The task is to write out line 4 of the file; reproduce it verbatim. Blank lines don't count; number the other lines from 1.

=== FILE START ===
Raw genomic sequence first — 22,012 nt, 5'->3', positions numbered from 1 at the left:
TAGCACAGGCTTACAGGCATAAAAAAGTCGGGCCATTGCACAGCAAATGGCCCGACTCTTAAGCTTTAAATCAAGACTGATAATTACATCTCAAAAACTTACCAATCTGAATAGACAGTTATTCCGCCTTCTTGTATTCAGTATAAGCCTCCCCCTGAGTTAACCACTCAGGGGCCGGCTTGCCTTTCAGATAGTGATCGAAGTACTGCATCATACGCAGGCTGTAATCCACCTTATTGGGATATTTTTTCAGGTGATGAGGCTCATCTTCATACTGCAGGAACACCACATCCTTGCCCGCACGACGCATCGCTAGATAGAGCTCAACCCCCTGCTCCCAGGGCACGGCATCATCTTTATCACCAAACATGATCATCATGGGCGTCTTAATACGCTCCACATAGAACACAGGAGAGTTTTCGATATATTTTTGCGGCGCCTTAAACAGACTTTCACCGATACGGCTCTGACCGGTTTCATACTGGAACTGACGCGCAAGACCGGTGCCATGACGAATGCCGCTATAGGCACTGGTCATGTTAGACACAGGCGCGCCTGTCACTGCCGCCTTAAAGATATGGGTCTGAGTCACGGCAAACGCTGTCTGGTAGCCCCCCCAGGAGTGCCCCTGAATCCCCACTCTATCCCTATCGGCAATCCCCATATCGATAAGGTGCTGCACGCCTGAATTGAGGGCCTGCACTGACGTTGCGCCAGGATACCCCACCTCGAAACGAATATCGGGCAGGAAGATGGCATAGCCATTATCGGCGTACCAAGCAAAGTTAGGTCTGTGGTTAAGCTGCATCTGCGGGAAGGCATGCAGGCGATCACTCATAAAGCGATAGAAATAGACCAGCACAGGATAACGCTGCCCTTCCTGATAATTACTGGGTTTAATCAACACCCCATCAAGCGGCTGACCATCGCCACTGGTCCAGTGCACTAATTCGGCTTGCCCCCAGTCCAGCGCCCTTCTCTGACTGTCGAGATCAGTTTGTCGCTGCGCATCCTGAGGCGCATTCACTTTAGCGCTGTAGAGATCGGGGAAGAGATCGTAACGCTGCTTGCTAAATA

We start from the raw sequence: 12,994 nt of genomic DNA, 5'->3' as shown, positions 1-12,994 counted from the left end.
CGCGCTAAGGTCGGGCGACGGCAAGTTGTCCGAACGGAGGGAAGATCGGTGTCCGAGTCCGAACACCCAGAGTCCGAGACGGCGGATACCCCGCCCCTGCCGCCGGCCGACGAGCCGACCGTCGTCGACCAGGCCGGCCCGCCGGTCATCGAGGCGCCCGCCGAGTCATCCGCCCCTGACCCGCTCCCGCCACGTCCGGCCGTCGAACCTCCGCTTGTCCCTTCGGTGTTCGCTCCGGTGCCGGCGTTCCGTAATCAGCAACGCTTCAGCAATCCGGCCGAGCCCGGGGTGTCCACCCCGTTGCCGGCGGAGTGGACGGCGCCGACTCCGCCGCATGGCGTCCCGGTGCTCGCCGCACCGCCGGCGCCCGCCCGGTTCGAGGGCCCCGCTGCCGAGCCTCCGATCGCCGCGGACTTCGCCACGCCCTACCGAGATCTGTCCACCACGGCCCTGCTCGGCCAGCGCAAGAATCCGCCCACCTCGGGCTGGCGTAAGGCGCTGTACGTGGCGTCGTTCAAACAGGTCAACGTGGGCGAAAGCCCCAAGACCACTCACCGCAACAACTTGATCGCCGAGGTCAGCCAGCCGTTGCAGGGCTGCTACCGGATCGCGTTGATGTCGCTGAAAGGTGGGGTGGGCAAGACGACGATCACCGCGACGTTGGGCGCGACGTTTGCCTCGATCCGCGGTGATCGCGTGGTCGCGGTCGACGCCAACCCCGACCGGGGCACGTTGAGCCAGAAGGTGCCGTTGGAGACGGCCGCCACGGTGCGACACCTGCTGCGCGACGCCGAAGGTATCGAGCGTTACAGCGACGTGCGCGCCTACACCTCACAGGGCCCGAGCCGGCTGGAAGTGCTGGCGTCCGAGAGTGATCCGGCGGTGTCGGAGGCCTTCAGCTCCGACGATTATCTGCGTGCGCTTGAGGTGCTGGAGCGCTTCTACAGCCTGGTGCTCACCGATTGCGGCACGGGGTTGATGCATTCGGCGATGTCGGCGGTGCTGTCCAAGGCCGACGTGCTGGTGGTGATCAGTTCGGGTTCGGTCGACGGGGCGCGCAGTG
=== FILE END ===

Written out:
CGCGCTAAGGTCGGGCGACGGCAAGTTGTCCGAACGGAGGGAAGATCGGTGTCCGAGTCCGAACACCCAGAGTCCGAGACGGCGGATACCCCGCCCCTGCCGCCGGCCGACGAGCCGACCGTCGTCGACCAGGCCGGCCCGCCGGTCATCGAGGCGCCCGCCGAGTCATCCGCCCCTGACCCGCTCCCGCCACGTCCGGCCGTCGAACCTCCGCTTGTCCCTTCGGTGTTCGCTCCGGTGCCGGCGTTCCGTAATCAGCAACGCTTCAGCAATCCGGCCGAGCCCGGGGTGTCCACCCCGTTGCCGGCGGAGTGGACGGCGCCGACTCCGCCGCATGGCGTCCCGGTGCTCGCCGCACCGCCGGCGCCCGCCCGGTTCGAGGGCCCCGCTGCCGAGCCTCCGATCGCCGCGGACTTCGCCACGCCCTACCGAGATCTGTCCACCACGGCCCTGCTCGGCCAGCGCAAGAATCCGCCCACCTCGGGCTGGCGTAAGGCGCTGTACGTGGCGTCGTTCAAACAGGTCAACGTGGGCGAAAGCCCCAAGACCACTCACCGCAACAACTTGATCGCCGAGGTCAGCCAGCCGTTGCAGGGCTGCTACCGGATCGCGTTGATGTCGCTGAAAGGTGGGGTGGGCAAGACGACGATCACCGCGACGTTGGGCGCGACGTTTGCCTCGATCCGCGGTGATCGCGTGGTCGCGGTCGACGCCAACCCCGACCGGGGCACGTTGAGCCAGAAGGTGCCGTTGGAGACGGCCGCCACGGTGCGACACCTGCTGCGCGACGCCGAAGGTATCGAGCGTTACAGCGACGTGCGCGCCTACACCTCACAGGGCCCGAGCCGGCTGGAAGTGCTGGCGTCCGAGAGTGATCCGGCGGTGTCGGAGGCCTTCAGCTCCGACGATTATCTGCGTGCGCTTGAGGTGCTGGAGCGCTTCTACAGCCTGGTGCTCACCGATTGCGGCACGGGGTTGATGCATTCGGCGATGTCGGCGGTGCTGTCCAAGGCCGACGTGCTGGTGGTGATCAGTTCGGGTTCGGTCGACGGGGCGCGCAGTG